The wealth and visual imagery of the Capitol bears a lot of resemblance to the descriptions you can find on what Ancient Rome looked like as well as the wealth the city accumulated.  The Roman imagery works well in tandem with the described power that is associated with the Capitol.  The battles to the death, or the Hunger Games, resemble Rome’s gladiatorial games as people were forced to fight to the death for the entertainment of the masses.  Winners of previous Hunger Games become rich and famous, much like certain gladiators were able to do if they won enough contests.

Katniss Everdeen is able to anchor the story effectively.  She is a strong female character and its not surprising to see why so many people identify with her and are inspired by her.  Katniss is imbued with a lot of masculine characteristics, and she is by no means a damsel in distress.  Frequently the damsel in distress role is reversed in The Hunger Games as Katniss comes to save the young men from what would have been their certain demise.

In addition to a great protagonist, Collins take on relevant social issues such as oppression, poverty, and the media.  Her portrayal of the media is especially noteworthy, as she is able to condemn its artificiality while simultaneously showing how powerful the media is in terms of keeping masses of people under control.

The book’s weaker points stem from the fact that the story is not entirely original, which is something that is a bit irritating.  The Hunger Games is by no means a blatant rip off of Battle Royale, but it loses a bit of its sense of originality due to their similarities.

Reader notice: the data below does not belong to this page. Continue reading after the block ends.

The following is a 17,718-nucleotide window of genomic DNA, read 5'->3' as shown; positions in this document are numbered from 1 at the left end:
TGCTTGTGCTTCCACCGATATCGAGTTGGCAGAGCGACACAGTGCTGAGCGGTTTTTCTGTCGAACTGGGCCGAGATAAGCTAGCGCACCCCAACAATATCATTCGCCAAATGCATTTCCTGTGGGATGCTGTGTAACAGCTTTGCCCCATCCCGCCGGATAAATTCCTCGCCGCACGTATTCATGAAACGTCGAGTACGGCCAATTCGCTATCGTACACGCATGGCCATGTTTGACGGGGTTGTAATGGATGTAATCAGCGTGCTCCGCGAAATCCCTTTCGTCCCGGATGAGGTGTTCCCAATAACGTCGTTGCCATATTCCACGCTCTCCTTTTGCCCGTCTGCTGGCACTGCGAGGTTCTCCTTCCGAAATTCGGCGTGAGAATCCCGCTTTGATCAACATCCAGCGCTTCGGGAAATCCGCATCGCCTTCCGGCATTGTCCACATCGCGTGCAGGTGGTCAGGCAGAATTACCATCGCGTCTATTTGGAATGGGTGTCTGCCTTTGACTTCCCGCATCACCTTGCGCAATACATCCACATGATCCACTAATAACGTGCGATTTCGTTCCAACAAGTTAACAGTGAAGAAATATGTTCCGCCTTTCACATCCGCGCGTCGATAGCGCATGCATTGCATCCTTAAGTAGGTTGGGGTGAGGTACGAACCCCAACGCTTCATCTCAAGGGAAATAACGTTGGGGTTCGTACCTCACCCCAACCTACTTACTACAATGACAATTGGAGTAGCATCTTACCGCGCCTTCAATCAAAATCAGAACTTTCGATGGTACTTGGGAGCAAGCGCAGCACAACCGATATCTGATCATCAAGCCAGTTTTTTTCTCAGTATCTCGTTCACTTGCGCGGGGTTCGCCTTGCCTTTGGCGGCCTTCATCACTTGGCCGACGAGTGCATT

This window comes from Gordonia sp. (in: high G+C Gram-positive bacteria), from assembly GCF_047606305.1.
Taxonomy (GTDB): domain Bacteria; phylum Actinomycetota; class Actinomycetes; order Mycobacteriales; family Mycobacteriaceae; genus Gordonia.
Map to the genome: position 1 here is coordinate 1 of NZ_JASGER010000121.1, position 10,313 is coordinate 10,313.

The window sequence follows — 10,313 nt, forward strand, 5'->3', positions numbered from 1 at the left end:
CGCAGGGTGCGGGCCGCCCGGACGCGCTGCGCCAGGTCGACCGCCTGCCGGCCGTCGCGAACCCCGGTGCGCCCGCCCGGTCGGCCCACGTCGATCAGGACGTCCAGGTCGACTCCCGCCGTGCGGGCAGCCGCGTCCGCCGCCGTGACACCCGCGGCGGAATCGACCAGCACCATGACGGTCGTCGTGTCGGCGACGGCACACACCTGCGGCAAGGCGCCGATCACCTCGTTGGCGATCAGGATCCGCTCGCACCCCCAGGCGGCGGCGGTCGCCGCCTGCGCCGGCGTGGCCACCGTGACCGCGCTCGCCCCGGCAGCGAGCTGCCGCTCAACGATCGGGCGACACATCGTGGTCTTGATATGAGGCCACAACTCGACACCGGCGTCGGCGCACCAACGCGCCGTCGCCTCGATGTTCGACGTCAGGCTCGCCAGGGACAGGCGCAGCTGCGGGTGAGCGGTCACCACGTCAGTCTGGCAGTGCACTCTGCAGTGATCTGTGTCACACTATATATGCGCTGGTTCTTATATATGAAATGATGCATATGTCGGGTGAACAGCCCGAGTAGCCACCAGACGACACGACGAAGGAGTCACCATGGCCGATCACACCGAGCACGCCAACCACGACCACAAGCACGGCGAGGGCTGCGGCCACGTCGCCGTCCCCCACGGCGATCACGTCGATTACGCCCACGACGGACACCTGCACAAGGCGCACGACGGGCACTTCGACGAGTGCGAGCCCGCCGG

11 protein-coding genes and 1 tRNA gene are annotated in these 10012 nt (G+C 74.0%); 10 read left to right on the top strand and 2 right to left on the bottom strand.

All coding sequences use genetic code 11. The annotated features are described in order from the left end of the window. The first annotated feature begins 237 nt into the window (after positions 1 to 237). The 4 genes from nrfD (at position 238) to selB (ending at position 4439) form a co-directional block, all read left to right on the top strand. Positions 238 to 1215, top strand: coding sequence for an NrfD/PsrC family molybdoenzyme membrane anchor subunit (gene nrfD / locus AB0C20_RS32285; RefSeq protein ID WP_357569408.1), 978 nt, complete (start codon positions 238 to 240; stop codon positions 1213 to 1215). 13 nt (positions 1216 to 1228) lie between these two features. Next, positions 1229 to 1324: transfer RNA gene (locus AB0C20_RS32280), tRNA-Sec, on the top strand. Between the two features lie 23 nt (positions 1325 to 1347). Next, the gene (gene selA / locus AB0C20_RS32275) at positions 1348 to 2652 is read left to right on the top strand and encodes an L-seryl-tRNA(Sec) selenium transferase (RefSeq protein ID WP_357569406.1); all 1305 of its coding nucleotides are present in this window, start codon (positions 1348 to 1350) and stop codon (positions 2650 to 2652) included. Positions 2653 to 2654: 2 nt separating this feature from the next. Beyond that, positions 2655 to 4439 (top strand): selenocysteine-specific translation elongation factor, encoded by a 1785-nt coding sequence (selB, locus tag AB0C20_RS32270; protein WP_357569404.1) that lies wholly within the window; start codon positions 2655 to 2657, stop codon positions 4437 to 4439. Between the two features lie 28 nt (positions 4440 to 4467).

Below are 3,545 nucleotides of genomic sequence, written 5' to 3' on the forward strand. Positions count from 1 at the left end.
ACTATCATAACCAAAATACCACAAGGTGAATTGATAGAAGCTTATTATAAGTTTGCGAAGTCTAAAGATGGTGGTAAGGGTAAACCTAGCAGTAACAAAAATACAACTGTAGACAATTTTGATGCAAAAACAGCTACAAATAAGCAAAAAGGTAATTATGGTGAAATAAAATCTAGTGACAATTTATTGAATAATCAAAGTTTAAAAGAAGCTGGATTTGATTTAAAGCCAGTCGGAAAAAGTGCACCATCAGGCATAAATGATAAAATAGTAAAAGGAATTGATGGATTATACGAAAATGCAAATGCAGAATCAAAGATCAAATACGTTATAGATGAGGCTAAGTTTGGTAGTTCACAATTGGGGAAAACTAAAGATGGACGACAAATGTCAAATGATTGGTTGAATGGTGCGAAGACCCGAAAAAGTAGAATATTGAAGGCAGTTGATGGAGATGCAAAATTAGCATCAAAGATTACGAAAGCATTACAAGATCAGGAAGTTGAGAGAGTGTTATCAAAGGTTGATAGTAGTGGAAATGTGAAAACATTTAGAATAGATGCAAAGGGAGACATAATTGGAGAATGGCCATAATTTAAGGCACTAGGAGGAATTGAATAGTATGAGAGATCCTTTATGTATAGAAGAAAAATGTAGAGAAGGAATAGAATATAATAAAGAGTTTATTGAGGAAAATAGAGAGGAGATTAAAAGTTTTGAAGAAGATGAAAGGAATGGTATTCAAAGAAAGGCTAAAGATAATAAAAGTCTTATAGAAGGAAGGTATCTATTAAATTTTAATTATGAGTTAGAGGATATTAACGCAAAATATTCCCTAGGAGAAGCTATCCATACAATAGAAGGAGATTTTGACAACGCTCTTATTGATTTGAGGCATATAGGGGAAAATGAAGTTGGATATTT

The romance and romantic situations that occur in the novel at certain points can work really well when it is tied into helping people survive the Hunger Games. There are other points, though, where romantic situations don’t work well, and that’s when its romance for the sake of romance.  Yes romance is important in life and a part of growing up, but when the tone of your book is a realistic tone, how realistic is it for kids who are preoccupied with not getting killed to be thinking or acting on their romantic impulses?  I would have guessed not likely, but Suzanne Collins had different ideas.

Secondary characters like Haymitch, Cinna, and Effie are characters that help support the major characters while simultaneously providing new and engaging personalities to the story.  However other characters like Primrose and Gale only serve to support the major characters while not having any personality of there own or having a very lame personality.  Primrose is guilty of having no personality, as she only appears to make Katniss look like a loving martyr for going in her place to the Hunger Games.  Gale has a big-brother type personality and is geared as a potential romantic partner for Katniss.  This character arch mixed with this personality makes for an uninteresting character.

The Hunger Games is a surprisingly violent book for young adults, but that should not sway parents from letting their kids read these novels.  The violence in the books is frequently condemned by the author and her characters, while at the same time it acknowledge the role violence can play in society as well as the psychological issues that can be developed as a result of violence.

Despite its flaws, The Hunger Games is a solidly entertaining book and is recommended to both adults and young adults alike.